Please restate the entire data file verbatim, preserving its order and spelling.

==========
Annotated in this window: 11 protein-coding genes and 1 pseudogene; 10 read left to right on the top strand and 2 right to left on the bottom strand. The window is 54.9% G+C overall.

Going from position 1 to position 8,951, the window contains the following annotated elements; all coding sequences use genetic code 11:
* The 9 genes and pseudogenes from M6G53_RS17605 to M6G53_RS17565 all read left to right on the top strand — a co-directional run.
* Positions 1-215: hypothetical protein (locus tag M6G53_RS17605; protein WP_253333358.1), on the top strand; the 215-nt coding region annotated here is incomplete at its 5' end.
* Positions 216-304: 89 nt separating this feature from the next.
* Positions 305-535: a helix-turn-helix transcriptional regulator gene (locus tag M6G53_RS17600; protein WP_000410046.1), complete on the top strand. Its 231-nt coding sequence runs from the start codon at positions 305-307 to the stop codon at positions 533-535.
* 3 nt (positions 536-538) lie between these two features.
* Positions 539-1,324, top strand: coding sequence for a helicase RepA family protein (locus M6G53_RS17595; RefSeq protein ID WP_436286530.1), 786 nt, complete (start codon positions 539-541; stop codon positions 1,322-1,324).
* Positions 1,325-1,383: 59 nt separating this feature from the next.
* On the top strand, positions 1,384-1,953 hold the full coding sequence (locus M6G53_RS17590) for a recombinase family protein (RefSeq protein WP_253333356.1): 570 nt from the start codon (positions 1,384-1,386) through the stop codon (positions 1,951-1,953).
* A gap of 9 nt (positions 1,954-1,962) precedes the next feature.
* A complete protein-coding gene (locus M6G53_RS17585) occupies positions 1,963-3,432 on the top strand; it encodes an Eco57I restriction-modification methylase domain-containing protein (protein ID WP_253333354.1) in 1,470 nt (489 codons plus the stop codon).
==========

Annotated in this window: 11 protein-coding genes and 1 pseudogene; 10 read left to right on the top strand and 2 right to left on the bottom strand. The window is 54.9% G+C overall.

Going from position 1 to position 8,951, the window contains the following annotated elements; all coding sequences use genetic code 11:
* The 9 genes and pseudogenes from M6G53_RS17605 to M6G53_RS17565 all read left to right on the top strand — a co-directional run.
* Positions 1-215: hypothetical protein (locus tag M6G53_RS17605; protein WP_253333358.1), on the top strand; the 215-nt coding region annotated here is incomplete at its 5' end.
* Positions 216-304: 89 nt separating this feature from the next.
* Positions 305-535: a helix-turn-helix transcriptional regulator gene (locus tag M6G53_RS17600; protein WP_000410046.1), complete on the top strand. Its 231-nt coding sequence runs from the start codon at positions 305-307 to the stop codon at positions 533-535.
* 3 nt (positions 536-538) lie between these two features.
* Positions 539-1,324, top strand: coding sequence for a helicase RepA family protein (locus M6G53_RS17595; RefSeq protein ID WP_436286530.1), 786 nt, complete (start codon positions 539-541; stop codon positions 1,322-1,324).
* Positions 1,325-1,383: 59 nt separating this feature from the next.
* On the top strand, positions 1,384-1,953 hold the full coding sequence (locus M6G53_RS17590) for a recombinase family protein (RefSeq protein WP_253333356.1): 570 nt from the start codon (positions 1,384-1,386) through the stop codon (positions 1,951-1,953).
* A gap of 9 nt (positions 1,954-1,962) precedes the next feature.
* A complete protein-coding gene (locus M6G53_RS17585) occupies positions 1,963-3,432 on the top strand; it encodes an Eco57I restriction-modification methylase domain-containing protein (protein ID WP_253333354.1) in 1,470 nt (489 codons plus the stop codon).